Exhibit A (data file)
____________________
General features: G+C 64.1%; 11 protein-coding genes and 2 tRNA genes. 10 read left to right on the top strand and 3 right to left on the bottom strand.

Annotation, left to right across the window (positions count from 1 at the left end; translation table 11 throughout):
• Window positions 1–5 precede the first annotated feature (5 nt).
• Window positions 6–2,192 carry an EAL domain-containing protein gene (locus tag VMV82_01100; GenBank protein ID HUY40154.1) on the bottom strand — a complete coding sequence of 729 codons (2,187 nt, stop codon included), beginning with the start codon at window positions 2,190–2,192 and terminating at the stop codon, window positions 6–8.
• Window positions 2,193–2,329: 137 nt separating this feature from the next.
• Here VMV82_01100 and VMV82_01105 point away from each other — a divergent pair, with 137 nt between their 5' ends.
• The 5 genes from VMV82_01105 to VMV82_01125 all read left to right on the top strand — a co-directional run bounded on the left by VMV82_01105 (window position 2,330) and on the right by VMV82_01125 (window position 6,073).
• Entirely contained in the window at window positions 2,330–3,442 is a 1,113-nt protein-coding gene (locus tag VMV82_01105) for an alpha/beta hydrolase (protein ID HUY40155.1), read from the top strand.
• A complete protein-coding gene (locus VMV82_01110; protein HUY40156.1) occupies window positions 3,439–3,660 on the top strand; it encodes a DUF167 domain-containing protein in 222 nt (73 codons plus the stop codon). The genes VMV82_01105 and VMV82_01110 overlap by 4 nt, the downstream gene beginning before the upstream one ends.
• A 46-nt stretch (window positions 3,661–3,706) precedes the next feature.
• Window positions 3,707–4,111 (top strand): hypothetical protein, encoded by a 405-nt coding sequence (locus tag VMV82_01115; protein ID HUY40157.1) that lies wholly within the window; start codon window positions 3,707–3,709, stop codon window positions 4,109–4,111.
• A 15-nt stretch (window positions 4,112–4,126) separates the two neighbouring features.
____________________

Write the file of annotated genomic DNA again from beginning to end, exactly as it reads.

General features: G+C 64.1%; 11 protein-coding genes and 2 tRNA genes. 10 read left to right on the top strand and 3 right to left on the bottom strand.

Annotation, left to right across the window (positions count from 1 at the left end; translation table 11 throughout):
• Window positions 1–5 precede the first annotated feature (5 nt).
• Window positions 6–2,192 carry an EAL domain-containing protein gene (locus tag VMV82_01100; GenBank protein ID HUY40154.1) on the bottom strand — a complete coding sequence of 729 codons (2,187 nt, stop codon included), beginning with the start codon at window positions 2,190–2,192 and terminating at the stop codon, window positions 6–8.
• Window positions 2,193–2,329: 137 nt separating this feature from the next.
• Here VMV82_01100 and VMV82_01105 point away from each other — a divergent pair, with 137 nt between their 5' ends.
• The 5 genes from VMV82_01105 to VMV82_01125 all read left to right on the top strand — a co-directional run bounded on the left by VMV82_01105 (window position 2,330) and on the right by VMV82_01125 (window position 6,073).
• Entirely contained in the window at window positions 2,330–3,442 is a 1,113-nt protein-coding gene (locus tag VMV82_01105) for an alpha/beta hydrolase (protein ID HUY40155.1), read from the top strand.
• A complete protein-coding gene (locus VMV82_01110; protein HUY40156.1) occupies window positions 3,439–3,660 on the top strand; it encodes a DUF167 domain-containing protein in 222 nt (73 codons plus the stop codon). The genes VMV82_01105 and VMV82_01110 overlap by 4 nt, the downstream gene beginning before the upstream one ends.
• A 46-nt stretch (window positions 3,661–3,706) precedes the next feature.
• Window positions 3,707–4,111 (top strand): hypothetical protein, encoded by a 405-nt coding sequence (locus tag VMV82_01115; protein ID HUY40157.1) that lies wholly within the window; start codon window positions 3,707–3,709, stop codon window positions 4,109–4,111.
• A 15-nt stretch (window positions 4,112–4,126) separates the two neighbouring features.